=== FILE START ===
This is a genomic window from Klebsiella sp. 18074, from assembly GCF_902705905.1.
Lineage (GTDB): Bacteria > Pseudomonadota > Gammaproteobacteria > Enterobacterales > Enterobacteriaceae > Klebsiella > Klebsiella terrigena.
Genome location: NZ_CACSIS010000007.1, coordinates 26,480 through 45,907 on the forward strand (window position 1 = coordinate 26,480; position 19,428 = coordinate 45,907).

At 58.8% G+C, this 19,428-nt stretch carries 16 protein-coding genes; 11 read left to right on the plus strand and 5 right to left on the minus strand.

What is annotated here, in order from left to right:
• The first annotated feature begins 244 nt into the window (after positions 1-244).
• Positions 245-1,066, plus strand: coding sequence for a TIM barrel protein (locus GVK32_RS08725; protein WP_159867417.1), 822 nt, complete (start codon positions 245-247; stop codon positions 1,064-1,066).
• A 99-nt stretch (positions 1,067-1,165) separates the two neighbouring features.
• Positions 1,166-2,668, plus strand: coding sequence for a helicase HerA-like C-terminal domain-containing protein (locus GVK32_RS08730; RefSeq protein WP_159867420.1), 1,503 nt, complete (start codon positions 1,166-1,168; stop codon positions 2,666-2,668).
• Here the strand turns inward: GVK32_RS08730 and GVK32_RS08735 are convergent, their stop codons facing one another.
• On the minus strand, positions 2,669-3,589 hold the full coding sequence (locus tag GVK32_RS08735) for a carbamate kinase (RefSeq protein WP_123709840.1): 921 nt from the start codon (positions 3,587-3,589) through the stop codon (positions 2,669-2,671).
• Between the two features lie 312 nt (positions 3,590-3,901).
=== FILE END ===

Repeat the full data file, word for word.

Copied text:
This is a genomic window from Klebsiella sp. 18074, from assembly GCF_902705905.1.
Lineage (GTDB): Bacteria > Pseudomonadota > Gammaproteobacteria > Enterobacterales > Enterobacteriaceae > Klebsiella > Klebsiella terrigena.
Genome location: NZ_CACSIS010000007.1, coordinates 26,480 through 45,907 on the forward strand (window position 1 = coordinate 26,480; position 19,428 = coordinate 45,907).

At 58.8% G+C, this 19,428-nt stretch carries 16 protein-coding genes; 11 read left to right on the plus strand and 5 right to left on the minus strand.

What is annotated here, in order from left to right:
• The first annotated feature begins 244 nt into the window (after positions 1-244).
• Positions 245-1,066, plus strand: coding sequence for a TIM barrel protein (locus GVK32_RS08725; protein WP_159867417.1), 822 nt, complete (start codon positions 245-247; stop codon positions 1,064-1,066).
• A 99-nt stretch (positions 1,067-1,165) separates the two neighbouring features.
• Positions 1,166-2,668, plus strand: coding sequence for a helicase HerA-like C-terminal domain-containing protein (locus GVK32_RS08730; RefSeq protein WP_159867420.1), 1,503 nt, complete (start codon positions 1,166-1,168; stop codon positions 2,666-2,668).
• Here the strand turns inward: GVK32_RS08730 and GVK32_RS08735 are convergent, their stop codons facing one another.
• On the minus strand, positions 2,669-3,589 hold the full coding sequence (locus tag GVK32_RS08735) for a carbamate kinase (RefSeq protein WP_123709840.1): 921 nt from the start codon (positions 3,587-3,589) through the stop codon (positions 2,669-2,671).
• Between the two features lie 312 nt (positions 3,590-3,901).